Leadership strategies to lead for innovation
And what approach do the people you lead need?
A while ago I was talking to one of my clients, a young and dynamic leader of innovation in her organisation, and she was telling me how much she loved her job. She loved it because it challenged her and allowed her to learn and try new things every day. And she got to collaborate with some wonderful people.
She credited her passion to her Director, whom she described as an inspirational visionary that painted a picture of where the organisation was heading and personally lived the organization’s values. It was exciting to hear her talk about what they were doing, and even more exciting for me because I was doing a variety of things with them. It’s great working with talented, motivated and inspiring people.
But she also lamented that some of her colleagues did not seem to appreciate the new Director’s style. Many seemed to want a lot more guidance and instruction from her, with a few even leaving because they felt they no longer knew what she expected of them. It was a story I’d heard several times, and even came across in my early career.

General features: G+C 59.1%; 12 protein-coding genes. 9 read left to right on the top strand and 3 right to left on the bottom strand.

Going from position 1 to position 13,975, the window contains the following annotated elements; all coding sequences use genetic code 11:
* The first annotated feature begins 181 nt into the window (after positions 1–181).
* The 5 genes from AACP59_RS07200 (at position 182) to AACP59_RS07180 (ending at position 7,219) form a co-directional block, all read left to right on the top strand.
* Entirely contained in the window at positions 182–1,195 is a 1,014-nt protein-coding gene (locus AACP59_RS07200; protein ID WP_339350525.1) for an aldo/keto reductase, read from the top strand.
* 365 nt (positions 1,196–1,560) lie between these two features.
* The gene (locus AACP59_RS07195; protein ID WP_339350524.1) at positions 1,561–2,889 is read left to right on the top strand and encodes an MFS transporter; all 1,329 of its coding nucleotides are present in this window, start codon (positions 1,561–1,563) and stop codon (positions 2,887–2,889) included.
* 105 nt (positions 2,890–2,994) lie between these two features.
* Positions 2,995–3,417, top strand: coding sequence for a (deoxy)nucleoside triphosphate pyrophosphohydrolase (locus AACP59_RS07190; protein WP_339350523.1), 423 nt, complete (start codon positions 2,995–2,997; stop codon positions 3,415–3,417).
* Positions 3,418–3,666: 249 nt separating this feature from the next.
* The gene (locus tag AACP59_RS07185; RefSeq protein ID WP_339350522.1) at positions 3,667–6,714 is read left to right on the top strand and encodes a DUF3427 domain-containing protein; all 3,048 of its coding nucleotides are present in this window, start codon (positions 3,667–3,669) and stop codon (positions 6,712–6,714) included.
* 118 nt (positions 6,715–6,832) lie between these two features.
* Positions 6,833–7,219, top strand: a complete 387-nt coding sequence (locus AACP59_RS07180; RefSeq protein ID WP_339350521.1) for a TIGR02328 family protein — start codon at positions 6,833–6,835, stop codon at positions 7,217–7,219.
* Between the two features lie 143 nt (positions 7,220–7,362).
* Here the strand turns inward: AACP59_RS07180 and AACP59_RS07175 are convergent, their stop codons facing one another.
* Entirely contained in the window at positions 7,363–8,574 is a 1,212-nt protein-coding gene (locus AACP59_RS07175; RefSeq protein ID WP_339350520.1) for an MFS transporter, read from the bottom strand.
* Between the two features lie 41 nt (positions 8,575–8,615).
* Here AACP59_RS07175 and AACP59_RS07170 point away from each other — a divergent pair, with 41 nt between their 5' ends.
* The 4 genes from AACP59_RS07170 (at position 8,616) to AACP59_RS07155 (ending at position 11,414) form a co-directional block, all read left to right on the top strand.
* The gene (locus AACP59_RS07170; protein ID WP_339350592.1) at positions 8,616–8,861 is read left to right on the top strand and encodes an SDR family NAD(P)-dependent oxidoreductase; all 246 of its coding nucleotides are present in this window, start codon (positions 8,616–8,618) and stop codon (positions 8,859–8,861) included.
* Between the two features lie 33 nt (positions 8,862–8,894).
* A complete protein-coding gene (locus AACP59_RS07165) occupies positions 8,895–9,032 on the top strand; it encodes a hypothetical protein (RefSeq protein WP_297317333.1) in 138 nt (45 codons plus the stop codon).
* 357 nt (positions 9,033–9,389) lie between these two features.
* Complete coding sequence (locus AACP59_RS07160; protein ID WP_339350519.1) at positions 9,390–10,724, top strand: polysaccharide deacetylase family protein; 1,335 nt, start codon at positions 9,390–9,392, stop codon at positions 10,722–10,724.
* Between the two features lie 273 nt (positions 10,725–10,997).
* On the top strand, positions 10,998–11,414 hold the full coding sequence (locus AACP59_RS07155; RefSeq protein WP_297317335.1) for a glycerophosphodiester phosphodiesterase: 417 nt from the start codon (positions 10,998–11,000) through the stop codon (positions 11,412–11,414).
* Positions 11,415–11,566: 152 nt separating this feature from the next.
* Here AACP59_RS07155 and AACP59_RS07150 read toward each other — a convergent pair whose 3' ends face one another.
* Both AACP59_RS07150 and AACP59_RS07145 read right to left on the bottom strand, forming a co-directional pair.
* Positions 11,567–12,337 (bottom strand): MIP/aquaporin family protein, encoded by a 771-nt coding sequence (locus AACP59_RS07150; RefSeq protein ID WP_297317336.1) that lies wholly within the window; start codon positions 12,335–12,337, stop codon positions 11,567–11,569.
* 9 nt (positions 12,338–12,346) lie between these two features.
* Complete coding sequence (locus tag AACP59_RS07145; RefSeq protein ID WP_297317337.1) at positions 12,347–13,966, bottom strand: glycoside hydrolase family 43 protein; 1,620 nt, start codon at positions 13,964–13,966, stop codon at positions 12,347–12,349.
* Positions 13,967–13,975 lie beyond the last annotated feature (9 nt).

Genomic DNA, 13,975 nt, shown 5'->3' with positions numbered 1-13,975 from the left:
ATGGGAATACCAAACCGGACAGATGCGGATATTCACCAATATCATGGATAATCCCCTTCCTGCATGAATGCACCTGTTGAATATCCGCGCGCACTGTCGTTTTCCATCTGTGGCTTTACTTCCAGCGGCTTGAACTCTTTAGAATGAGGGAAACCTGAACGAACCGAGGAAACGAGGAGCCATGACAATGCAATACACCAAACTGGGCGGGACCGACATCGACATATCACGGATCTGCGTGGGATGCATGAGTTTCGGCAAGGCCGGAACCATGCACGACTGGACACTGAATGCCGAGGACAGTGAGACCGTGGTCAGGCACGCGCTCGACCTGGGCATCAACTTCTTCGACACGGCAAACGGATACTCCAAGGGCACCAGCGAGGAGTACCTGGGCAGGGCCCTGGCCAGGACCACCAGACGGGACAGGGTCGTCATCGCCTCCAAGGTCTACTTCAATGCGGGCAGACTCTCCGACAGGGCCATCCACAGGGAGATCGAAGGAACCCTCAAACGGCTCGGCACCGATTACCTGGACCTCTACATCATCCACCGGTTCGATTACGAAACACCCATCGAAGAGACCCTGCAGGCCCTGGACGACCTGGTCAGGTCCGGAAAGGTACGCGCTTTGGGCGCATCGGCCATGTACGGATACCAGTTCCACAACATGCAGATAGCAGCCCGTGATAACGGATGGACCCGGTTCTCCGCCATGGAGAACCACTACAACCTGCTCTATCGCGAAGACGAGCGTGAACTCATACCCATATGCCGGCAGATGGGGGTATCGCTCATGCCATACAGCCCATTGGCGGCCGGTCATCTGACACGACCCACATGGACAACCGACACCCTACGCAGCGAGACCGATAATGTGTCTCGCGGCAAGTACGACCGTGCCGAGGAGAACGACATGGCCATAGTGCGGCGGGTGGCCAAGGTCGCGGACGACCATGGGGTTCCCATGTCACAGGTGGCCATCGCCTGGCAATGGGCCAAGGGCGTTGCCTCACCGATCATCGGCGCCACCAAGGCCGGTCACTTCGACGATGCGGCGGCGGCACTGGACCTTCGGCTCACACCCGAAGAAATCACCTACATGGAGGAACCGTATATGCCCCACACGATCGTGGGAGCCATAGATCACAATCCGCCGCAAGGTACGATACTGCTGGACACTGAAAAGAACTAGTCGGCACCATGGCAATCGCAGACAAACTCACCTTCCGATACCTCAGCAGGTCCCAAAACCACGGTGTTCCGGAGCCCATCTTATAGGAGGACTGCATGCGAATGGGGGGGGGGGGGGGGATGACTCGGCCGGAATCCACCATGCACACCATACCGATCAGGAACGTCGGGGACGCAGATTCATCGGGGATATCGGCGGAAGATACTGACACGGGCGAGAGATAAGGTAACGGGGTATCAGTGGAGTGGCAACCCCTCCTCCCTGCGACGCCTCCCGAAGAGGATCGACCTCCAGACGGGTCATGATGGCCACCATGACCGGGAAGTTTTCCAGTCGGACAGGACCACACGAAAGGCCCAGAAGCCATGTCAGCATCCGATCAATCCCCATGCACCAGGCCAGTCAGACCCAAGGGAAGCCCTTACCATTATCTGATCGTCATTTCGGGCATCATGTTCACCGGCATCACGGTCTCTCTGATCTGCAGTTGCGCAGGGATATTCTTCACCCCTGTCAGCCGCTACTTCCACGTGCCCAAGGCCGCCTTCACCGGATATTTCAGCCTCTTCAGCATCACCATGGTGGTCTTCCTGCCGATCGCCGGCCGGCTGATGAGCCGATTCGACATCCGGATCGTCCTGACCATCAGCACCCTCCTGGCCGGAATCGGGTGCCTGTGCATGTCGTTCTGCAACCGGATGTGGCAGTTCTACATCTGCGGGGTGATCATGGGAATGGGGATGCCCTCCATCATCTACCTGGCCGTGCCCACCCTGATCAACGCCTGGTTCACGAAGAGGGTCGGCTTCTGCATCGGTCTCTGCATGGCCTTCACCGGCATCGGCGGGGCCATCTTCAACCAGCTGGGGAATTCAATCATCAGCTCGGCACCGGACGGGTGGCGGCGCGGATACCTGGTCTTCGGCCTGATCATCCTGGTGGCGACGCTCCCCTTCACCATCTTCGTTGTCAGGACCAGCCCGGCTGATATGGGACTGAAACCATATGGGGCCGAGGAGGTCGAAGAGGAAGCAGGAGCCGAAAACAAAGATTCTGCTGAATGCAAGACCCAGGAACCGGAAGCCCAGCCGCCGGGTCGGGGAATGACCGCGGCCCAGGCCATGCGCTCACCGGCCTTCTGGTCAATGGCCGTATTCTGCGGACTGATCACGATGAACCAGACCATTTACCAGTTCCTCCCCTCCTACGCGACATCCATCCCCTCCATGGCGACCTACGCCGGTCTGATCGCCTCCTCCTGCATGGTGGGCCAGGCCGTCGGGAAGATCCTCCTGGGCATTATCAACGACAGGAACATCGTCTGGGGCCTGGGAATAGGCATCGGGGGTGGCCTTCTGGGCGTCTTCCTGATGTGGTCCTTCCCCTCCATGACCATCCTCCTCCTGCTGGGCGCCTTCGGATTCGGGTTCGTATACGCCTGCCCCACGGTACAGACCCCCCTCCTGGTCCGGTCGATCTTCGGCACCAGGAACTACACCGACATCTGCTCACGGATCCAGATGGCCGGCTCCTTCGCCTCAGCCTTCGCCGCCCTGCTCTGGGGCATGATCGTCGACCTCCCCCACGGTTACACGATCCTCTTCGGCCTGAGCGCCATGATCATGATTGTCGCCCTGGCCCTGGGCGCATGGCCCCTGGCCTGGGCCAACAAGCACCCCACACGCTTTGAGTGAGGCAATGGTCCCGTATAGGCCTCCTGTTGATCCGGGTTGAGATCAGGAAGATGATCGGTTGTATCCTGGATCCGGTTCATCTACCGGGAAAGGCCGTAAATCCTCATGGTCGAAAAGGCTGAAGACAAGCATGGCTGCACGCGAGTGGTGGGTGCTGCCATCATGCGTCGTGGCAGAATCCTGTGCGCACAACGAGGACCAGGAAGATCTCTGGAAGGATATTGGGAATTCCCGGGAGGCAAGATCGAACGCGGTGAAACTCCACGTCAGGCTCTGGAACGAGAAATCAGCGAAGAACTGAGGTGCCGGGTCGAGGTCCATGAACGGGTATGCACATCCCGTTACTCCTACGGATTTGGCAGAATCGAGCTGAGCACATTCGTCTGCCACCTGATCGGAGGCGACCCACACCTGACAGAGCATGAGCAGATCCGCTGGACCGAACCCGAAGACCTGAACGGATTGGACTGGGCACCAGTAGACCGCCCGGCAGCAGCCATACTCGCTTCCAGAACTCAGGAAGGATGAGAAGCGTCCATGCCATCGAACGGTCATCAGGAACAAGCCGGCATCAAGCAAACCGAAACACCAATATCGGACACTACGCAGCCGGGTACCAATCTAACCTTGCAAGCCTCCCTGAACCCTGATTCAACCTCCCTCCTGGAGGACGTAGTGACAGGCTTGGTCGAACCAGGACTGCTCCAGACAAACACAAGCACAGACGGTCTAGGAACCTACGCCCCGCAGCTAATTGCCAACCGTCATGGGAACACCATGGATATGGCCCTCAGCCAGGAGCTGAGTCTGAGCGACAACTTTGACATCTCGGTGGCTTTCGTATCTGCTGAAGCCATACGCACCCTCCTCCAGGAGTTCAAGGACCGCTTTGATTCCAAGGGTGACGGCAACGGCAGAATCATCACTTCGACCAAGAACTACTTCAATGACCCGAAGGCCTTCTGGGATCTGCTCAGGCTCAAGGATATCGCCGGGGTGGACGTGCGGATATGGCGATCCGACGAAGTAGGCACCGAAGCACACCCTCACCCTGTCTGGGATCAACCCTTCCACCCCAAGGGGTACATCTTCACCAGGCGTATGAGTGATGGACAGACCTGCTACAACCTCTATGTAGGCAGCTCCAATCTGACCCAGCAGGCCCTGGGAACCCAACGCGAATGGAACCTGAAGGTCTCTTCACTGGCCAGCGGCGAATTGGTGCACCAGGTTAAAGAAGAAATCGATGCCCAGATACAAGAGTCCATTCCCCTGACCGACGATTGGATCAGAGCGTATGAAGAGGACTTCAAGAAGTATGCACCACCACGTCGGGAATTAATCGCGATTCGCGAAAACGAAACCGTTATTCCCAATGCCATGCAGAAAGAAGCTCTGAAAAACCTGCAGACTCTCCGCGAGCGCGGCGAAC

As we talked, I reflected on my own experience with leadership, and the three broad types of leaders I had encountered – what I describe as GPS, Map or Compass Leadership.
The GPS Leader is like you car’s GPS, it shows you exactly where to go, and even tells you exactly what to do – turn left in 200 meters, stay right, third exit on the round-about, etc. The GPS even tells you what’s coming up, left turn ahead then take the motorway, and now most even warn of fixed speed and red light cameras, so you don’t get into trouble.
New managers who have been promoted from supervisor roles may lead like this today, actively involved in every task, every decision and often feel they must ‘micro-manage’ all aspects of their function to ensure their goals are met. And of course there are some long-time managers doing the same.
The Map Leader is similar to when you use an old-style map to navigate a cross country family vacation. You take an overall look at the map, plot distances to travel each day, determine what sites to stop at, maybe where to have lunch, and of course where to stay each night.